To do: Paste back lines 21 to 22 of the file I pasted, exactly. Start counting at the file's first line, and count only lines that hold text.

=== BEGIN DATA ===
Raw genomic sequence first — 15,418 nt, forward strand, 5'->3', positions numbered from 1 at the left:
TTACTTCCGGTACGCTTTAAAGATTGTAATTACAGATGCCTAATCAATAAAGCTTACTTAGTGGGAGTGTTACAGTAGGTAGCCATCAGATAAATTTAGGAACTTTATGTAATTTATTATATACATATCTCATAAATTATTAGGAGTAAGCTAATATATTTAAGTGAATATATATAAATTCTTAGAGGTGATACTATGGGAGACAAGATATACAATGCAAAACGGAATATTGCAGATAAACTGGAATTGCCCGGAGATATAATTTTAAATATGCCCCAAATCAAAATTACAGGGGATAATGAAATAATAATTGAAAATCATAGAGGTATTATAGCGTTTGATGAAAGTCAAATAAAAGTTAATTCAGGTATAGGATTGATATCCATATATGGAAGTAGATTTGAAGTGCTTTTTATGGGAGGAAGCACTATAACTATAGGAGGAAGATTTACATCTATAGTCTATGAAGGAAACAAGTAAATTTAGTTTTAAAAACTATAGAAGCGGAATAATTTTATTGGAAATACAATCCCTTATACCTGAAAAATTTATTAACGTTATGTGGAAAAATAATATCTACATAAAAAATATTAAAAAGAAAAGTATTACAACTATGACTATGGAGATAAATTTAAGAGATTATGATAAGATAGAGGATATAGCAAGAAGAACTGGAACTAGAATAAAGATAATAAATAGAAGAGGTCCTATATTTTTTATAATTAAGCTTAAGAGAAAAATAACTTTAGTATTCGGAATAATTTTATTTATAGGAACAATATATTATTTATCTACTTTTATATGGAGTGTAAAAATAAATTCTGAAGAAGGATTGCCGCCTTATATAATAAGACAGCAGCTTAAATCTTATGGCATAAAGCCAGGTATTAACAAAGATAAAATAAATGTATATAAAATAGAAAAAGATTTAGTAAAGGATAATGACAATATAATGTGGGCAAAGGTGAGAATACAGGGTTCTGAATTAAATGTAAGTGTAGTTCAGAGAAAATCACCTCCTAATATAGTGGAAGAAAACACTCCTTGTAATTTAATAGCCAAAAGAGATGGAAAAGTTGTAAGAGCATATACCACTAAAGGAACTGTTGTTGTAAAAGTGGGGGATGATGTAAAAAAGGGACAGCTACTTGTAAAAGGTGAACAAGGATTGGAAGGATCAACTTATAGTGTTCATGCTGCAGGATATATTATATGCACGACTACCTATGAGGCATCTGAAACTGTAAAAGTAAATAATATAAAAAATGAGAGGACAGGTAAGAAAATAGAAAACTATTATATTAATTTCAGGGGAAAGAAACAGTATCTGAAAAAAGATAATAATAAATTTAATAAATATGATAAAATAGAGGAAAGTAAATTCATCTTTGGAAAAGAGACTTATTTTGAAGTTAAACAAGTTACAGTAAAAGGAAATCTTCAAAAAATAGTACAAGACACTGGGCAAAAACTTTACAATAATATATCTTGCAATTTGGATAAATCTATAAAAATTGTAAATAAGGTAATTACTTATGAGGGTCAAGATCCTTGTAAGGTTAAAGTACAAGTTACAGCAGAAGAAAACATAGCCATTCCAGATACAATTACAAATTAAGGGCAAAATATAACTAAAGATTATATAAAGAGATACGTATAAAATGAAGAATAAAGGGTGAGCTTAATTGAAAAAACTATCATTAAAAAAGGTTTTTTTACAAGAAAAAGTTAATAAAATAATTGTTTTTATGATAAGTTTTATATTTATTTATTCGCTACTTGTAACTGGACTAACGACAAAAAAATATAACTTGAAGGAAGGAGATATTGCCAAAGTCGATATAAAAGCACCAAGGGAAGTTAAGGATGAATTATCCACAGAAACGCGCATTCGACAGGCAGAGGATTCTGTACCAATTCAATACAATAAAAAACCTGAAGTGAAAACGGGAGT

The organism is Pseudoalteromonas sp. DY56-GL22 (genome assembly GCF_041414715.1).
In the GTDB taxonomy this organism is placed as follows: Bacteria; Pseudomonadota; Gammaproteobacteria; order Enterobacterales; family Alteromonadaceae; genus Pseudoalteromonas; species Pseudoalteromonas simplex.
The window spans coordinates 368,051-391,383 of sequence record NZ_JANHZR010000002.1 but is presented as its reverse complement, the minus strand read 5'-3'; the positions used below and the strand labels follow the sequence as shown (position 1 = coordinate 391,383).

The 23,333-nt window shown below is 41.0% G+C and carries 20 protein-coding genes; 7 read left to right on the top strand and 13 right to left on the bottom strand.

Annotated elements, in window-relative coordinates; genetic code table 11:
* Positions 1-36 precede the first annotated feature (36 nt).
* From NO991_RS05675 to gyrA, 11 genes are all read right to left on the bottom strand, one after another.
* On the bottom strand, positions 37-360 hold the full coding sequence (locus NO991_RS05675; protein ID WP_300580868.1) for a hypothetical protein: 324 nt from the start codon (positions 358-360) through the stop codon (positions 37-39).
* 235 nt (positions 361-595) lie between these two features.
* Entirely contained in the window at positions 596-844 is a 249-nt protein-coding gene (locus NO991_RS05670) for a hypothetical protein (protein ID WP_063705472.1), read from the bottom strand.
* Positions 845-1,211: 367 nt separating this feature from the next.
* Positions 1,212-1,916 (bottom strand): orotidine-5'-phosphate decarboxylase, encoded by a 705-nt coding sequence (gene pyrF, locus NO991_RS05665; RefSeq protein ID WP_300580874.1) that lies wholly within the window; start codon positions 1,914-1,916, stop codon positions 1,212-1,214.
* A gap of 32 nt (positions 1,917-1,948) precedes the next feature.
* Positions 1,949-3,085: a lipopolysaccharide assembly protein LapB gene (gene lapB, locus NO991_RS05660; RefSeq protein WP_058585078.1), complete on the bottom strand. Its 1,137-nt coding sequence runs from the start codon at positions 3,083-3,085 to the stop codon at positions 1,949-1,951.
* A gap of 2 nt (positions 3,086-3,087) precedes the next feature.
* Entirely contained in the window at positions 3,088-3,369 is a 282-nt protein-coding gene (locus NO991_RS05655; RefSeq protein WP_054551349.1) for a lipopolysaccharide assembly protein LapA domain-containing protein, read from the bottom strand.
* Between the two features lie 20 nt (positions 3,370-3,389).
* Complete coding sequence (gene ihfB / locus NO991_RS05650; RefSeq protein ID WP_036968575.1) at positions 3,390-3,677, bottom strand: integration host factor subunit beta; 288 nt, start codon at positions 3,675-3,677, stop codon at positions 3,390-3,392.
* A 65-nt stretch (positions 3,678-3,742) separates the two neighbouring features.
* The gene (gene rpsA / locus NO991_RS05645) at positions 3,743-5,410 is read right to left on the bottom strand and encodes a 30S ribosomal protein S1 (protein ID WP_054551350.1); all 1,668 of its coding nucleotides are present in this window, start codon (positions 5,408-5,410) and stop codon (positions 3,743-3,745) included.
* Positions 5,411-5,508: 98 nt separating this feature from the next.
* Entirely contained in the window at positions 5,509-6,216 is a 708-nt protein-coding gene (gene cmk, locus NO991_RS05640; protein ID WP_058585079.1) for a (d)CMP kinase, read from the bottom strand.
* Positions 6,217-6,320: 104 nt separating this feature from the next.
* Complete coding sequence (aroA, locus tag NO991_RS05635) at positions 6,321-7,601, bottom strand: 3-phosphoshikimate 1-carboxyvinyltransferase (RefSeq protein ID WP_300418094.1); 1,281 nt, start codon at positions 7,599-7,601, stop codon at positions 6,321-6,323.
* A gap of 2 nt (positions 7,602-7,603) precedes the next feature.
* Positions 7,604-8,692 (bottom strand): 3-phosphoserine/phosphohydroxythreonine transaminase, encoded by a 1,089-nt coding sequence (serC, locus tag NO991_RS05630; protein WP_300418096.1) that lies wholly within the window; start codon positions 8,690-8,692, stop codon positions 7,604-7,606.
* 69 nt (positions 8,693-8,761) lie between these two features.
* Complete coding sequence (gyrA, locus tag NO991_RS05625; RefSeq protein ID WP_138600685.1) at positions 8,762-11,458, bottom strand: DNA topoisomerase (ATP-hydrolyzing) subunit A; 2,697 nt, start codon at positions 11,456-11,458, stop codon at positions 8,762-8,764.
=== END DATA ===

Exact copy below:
* A 65-nt stretch (positions 3,678-3,742) separates the two neighbouring features.
* The gene (gene rpsA / locus NO991_RS05645) at positions 3,743-5,410 is read right to left on the bottom strand and encodes a 30S ribosomal protein S1 (protein ID WP_054551350.1); all 1,668 of its coding nucleotides are present in this window, start codon (positions 5,408-5,410) and stop codon (positions 3,743-3,745) included.